Whiskey Review: Hudson Manhattan Rye

When Ralph Erenzo purchased the Tuthilltown Gristmill in 2001, he planned to turn the property and historic mill into a rock climbing haven. Unfortunately for rock climbers, neighbors of the mill in Gardiner, New York were not as keen on Erenzo’s plans. After a year of legal battles with the neighbors, Erenzo gave up on rock climbing and started investigating alternative uses for the mill.

With a micro-distillery favorable change in New York law, Erenzo partnered with Brian Lee to start Tuthilltown Spirits in 2003. When Erenzo and Lee started the company, information on how to start a micro-distillery was scarce. So, they pieced together information and equipment from a variety of sources, including eBay and an English translation of a German manual on distilling.

Two and a half years later, Erenzo and Lee released vodka made from apples grown from a nearby orchard. Following the vodka, Tuthilltown became the first whiskey distillery to open in the state of New York since Prohibition with the release of Hudson Baby Bourbon.

Hudson Manhattan Rye

image via Whitney Harrod Morris

In hindsight, Erenzo and Lee’s timing could not have been better – they were one of the first craft distillers, and their distillery was up and running just in time for the American whiskey boom. As interest in American whiskey surged, Tuthilltown added additional whiskeys to their Hudson label, including Hudson Single Malt Whiskey, Hudson Four Grain Bourbon, Hudson New York Corn Whiskey, Hudson Manhattan Rye Whiskey (the subject of this review), and Hudson Maple Cask Rye Whiskey.

For all of the Hudson whiskeys, Tuthilltown sources 90% of their raw materials from local farms. In addition, Tuthilltown was one of the first distillers to use smaller format barrels. Their first batches of whiskey were aged in three gallon barrels. Now, the distillers at Hudson say they have retired the three gallon barrels and are using a variety of sizes, including some full-sized barrels as well as 26-30 gallon barrels.

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Fast-forward over a decade, and Tuthilltown Spirits is now considered the old-guard in craft distilling, with CNBC dubbing them the “Samuel Adams of whiskey.” Due to their immense success in the craft whiskey space, Tuthilltown drew the attention of large spirits manufacturers, and William Grant & Sons acquired the rights for production and distribution of the Hudson whiskey line in 2010.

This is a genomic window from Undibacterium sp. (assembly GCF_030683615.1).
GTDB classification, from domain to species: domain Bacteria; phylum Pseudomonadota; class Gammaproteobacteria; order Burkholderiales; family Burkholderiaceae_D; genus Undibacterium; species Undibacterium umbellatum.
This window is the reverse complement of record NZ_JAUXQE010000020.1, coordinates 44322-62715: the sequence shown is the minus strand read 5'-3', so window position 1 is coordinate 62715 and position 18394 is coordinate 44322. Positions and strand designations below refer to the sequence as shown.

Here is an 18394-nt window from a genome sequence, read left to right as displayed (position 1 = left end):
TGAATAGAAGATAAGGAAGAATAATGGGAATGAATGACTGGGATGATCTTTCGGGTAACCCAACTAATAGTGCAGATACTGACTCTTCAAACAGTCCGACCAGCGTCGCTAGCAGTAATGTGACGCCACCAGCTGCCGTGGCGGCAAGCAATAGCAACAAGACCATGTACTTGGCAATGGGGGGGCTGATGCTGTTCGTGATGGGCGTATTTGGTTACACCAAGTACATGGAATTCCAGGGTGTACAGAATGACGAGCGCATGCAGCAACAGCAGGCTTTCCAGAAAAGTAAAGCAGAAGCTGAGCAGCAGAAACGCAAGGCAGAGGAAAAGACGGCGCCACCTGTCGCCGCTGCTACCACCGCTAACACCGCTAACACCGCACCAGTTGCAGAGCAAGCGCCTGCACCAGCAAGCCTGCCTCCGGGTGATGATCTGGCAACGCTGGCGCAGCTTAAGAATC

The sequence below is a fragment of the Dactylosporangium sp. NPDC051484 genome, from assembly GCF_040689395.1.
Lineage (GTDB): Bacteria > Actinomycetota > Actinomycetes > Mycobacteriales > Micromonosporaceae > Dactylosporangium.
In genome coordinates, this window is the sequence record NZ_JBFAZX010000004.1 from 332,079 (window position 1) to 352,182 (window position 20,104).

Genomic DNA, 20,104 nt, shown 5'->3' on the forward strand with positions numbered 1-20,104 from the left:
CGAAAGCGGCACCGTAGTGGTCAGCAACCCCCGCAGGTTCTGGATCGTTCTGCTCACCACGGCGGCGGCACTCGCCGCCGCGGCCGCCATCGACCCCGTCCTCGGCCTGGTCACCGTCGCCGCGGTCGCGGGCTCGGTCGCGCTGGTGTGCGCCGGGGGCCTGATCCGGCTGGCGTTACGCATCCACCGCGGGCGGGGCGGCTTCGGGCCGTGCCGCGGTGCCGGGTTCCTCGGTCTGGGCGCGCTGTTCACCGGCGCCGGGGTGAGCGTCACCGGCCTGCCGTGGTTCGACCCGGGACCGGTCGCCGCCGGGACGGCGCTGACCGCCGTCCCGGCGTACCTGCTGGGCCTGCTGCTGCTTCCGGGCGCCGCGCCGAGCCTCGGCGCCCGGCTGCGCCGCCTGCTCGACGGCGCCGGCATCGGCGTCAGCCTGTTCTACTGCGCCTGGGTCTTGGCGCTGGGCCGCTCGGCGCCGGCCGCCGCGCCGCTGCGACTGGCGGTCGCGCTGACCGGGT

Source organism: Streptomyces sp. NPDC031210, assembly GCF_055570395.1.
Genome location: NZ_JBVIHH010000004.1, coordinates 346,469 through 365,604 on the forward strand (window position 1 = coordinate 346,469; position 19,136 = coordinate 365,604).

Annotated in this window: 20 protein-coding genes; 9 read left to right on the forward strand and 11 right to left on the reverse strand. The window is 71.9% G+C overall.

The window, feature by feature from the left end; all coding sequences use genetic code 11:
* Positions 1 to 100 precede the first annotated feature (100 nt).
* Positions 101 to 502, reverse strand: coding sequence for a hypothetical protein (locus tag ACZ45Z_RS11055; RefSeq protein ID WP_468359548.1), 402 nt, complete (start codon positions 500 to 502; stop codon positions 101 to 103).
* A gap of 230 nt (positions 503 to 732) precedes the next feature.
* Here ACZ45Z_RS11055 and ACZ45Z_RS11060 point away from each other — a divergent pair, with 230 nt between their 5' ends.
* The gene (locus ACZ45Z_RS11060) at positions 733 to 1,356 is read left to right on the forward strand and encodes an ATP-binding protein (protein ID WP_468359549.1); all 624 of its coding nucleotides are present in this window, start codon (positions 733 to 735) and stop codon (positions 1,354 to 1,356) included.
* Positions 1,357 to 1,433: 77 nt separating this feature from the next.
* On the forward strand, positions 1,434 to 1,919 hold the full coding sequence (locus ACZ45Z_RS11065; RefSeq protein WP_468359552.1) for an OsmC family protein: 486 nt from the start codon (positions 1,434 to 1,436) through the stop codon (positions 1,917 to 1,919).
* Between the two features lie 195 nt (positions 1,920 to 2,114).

With continuing demand for craft whiskey, it seems likely that Tuthilltown will continue to grow. Moreover, the added resources and support from William Grant & Sons for the Hudson whiskey brand may lead to older expressions and additional offerings. All-in-all, the future looks bright for Tuthilltown and the Hudson whiskey brand.

Now, on to the task at hand, tasting Hudson Manhattan Rye whiskey.

Tasting Notes: Hudson Manhattan Rye

Vital Stats: Hudson Manhattan Rye whiskey is bottled at 92 proof and made with a mash bill of 100% rye grain. As for an age statement, the label only provides that the whiskey is aged less than four years. Since Tuthilltown produces their products in small batches, it should be noted that the subject batch of this review is batch number four of 2015. Finally, Tuthilltown bottles the rye in 375 mL bottles ($44.99) and 750mL bottles ($49.99).

Appearance: In the glass, Hudson Manhattan Rye appears copper-brown with thin legs.

Nose: As with many young whiskeys, Hudson Manhattan Rye emits strong cereal grain notes. In addition, there are notes of cinnamon and oak.

Palate: Sharp spice notes of cinnamon, allspice, and pepper start off the front. In the mid palate, the spice notes are balanced by mint, dry oak, and a slightly bitter cereal grain flavor. The finish is mild with dry oak and light pepper.

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Final Thoughts:

If you are looking for a craft distilled rye whiskey (not a brand selling MGPI-sourced rye whiskey), Hudson Manhattan Rye is a good place to start. I would also recommend trying a pour if you see it sitting on the shelf at a bar. However, if you’re merely looking for a rye whiskey for the home bar, the on average $40 to $50 price tag for a 375 mL bottle makes this a difficult purchase to recommend.